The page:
Saliva Drug Test
Taking a saliva drug test
Technology has given us a great number of things - Microsoft, cellular phones, MP3s and ATMs. But the wave of the future (well, for drug testing at least) now resides in, spit?
According to Corrections Today , the publication of the American Correctional Association, it was a "comprehensive, multi year study" by the University of Utah 's Center for Human Toxicology that discovered drugs can be accurately (and easily) detected in saliva.
And the bonus? A saliva drug test yields the same results as blood and urine tests, though in a much less invasive manner. That is, no urinating into a cup or getting stuck with needles to donate your sample.
The study, funded by the National Institute of Justice, discovered drug levels in the test subject's saliva corresponds directly to the amount found in his or system. This is important because it makes it possible to determine whether or not the subject is a regular drug abuser or a recreational user.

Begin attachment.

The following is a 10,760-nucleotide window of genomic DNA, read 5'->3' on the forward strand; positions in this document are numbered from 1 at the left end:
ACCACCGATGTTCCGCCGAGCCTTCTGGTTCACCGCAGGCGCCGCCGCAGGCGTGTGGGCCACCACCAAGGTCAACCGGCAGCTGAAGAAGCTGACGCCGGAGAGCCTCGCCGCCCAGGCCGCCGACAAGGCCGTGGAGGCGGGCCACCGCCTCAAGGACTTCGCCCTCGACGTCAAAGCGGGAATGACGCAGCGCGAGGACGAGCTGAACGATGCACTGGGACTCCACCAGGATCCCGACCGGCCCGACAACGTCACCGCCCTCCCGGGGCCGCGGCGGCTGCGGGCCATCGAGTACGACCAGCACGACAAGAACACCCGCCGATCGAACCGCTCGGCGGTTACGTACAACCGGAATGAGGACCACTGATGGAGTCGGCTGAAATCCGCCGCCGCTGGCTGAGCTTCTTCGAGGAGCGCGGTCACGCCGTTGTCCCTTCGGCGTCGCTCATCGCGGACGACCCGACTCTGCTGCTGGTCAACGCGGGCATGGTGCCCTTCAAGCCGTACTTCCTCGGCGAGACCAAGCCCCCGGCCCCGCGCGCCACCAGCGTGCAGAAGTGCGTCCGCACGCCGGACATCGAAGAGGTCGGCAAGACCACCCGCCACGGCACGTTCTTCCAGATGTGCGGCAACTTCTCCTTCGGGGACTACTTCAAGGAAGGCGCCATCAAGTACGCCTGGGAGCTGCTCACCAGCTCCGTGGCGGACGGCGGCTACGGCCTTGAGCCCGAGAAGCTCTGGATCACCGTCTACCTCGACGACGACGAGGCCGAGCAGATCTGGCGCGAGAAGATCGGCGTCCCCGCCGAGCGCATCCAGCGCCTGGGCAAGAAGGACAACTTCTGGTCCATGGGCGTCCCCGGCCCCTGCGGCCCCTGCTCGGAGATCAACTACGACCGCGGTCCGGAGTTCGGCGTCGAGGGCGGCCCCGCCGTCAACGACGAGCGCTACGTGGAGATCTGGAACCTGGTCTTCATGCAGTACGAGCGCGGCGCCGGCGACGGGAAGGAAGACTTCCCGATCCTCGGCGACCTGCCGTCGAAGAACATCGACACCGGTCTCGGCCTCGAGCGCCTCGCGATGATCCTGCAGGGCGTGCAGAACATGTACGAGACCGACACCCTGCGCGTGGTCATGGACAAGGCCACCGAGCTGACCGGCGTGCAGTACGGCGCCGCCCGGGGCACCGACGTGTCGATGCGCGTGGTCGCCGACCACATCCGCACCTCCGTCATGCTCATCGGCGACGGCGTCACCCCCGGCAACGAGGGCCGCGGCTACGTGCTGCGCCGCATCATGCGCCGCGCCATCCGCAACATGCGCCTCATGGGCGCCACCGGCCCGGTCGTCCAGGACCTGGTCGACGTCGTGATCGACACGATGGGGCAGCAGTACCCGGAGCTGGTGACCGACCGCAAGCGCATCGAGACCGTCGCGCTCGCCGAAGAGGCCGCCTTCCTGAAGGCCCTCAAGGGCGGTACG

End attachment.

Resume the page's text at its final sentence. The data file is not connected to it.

Since humans produce over 1,000 milliliters of saliva a day - you can spit at a rate of 5 milliliters per minute - there is a somewhat 'unlimited' supply of spit to test. Blood and urine, on the other hand, incorporate a number of factors that makes testing them not always feasible, such as the use of needles and the corresponding risk of infection.
Saliva, on the other hand, can be collected in an easy, user-friendly manner. Spit or a simple swab will obtain enough saliva for a sample. The saliva can be screened for substances and because spit is a product of blood, any drug detected is also present in the bloodstream.
However, saliva drug tests are not fool-proof, as results can be skewed by time period that elapsed between use and testing. Corrections Today cites an example dealing with pot - if the subject smokes a joint, and is immediately tested through a saliva sample, then the THC levels in the mouth would be elevated over that of THC in the bloodstream. It would take some time before the levels in saliva correspond to those in the blood.
The saliva drug test, due to its relative ease of collection and handling, is an attractive option for prisons, says Corrections Today . As two-thirds of prison inmates confess to using illegal drugs, the saliva drug test presents an easy, non-invasive option for testing. Will it hit schools or the workplace? Only time, and testing, will tell.